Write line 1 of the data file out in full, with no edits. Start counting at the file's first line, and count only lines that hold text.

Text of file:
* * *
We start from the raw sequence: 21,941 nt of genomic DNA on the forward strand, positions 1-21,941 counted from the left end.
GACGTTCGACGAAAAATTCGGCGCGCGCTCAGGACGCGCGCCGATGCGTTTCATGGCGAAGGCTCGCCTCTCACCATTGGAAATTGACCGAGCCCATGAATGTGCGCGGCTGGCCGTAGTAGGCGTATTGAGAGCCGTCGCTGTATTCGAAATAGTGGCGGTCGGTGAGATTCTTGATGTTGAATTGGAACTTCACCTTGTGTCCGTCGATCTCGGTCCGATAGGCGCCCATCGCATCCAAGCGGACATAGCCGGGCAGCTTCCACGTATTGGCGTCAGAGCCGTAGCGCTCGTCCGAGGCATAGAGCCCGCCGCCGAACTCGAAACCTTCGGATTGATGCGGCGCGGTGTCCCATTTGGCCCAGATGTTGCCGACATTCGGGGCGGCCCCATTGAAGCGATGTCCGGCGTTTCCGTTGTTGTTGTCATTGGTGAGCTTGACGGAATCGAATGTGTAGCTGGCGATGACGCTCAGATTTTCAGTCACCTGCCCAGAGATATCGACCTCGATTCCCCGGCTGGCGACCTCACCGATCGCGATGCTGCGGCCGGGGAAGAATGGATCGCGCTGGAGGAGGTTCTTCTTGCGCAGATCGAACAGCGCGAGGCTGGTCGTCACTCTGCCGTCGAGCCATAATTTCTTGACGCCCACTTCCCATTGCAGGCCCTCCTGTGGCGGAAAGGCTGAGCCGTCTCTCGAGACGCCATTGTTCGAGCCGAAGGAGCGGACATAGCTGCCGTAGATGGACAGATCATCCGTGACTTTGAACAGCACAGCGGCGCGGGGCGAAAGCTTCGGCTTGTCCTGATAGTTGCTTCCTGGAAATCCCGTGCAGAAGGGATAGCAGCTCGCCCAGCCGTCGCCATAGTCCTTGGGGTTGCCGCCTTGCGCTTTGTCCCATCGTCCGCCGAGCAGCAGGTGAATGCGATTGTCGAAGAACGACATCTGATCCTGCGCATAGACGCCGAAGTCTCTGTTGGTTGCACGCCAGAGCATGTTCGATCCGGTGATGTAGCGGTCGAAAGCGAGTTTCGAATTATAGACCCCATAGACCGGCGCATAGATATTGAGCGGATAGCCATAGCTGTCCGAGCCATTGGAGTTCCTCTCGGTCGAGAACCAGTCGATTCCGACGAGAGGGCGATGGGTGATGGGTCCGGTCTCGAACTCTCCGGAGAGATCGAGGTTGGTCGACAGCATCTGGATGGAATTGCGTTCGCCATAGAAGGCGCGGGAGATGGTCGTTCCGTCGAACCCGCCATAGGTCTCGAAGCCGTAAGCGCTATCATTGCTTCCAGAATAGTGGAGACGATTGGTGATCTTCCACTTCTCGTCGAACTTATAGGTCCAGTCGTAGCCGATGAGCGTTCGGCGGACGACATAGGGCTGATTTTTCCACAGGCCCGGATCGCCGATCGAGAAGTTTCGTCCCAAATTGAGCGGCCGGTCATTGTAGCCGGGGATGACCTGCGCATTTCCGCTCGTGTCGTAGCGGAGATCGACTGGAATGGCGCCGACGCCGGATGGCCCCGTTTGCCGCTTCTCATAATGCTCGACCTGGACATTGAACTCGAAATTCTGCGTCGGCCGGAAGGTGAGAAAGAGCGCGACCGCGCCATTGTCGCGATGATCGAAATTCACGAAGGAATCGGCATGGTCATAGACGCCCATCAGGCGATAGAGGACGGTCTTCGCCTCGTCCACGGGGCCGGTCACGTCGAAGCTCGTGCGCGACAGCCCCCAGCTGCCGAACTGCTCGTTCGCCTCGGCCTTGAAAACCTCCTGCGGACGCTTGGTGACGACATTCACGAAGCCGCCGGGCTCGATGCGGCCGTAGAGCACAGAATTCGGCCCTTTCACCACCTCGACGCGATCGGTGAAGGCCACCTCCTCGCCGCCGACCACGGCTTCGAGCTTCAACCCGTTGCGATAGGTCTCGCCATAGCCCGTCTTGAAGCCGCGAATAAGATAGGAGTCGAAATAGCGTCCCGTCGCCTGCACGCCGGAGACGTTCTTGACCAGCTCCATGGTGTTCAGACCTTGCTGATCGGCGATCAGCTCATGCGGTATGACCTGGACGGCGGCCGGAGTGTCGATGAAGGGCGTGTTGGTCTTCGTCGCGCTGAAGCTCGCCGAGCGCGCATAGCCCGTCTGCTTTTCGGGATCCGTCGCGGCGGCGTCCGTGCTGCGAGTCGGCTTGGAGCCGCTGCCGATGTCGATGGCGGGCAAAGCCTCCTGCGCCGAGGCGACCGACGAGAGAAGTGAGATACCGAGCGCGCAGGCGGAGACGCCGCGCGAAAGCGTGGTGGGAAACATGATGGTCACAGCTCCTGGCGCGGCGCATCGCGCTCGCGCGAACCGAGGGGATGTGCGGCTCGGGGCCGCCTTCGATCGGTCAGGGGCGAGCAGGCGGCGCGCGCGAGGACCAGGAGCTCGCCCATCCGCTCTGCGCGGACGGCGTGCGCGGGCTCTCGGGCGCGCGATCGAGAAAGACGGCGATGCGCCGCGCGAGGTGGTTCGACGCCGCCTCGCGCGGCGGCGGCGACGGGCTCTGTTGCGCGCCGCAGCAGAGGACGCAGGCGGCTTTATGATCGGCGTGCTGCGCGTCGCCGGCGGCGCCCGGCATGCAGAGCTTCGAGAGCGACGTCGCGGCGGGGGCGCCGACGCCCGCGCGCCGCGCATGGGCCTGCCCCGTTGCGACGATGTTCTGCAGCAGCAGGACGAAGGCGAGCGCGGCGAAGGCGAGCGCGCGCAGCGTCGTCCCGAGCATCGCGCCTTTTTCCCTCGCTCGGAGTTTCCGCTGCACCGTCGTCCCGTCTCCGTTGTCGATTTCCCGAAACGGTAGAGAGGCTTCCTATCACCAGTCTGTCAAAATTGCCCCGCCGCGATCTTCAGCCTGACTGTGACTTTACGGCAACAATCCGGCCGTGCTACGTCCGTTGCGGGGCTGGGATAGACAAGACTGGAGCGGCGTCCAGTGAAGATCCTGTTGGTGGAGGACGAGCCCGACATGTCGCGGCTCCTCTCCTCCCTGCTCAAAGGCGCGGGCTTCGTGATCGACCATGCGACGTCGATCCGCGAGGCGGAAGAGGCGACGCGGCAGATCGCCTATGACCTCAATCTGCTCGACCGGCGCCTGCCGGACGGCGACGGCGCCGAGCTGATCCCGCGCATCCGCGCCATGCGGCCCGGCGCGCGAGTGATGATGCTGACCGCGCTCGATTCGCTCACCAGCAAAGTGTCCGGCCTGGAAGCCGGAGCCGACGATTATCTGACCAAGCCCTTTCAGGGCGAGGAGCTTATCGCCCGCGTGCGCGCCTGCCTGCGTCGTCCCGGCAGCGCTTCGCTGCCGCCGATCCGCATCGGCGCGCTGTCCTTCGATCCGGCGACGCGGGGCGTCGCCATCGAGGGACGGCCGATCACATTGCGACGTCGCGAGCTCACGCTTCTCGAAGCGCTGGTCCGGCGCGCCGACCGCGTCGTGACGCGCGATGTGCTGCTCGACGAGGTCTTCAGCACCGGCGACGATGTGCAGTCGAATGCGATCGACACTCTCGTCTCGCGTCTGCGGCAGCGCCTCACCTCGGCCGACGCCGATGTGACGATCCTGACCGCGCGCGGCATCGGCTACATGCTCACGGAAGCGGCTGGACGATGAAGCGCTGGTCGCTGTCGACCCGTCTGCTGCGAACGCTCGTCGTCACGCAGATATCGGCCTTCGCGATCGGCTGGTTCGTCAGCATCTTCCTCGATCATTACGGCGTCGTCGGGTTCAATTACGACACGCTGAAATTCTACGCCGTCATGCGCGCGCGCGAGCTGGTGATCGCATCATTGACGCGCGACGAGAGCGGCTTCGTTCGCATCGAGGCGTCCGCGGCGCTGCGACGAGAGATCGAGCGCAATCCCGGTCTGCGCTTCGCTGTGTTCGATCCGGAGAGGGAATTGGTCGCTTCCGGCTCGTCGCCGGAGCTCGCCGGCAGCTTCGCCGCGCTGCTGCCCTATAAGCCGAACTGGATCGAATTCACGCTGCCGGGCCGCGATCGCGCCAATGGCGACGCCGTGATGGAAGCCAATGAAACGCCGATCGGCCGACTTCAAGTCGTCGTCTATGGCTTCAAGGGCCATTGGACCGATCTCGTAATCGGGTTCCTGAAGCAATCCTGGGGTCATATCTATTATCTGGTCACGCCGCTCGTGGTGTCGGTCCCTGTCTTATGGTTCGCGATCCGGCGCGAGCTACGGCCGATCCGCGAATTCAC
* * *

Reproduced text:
We start from the raw sequence: 21,941 nt of genomic DNA on the forward strand, positions 1-21,941 counted from the left end.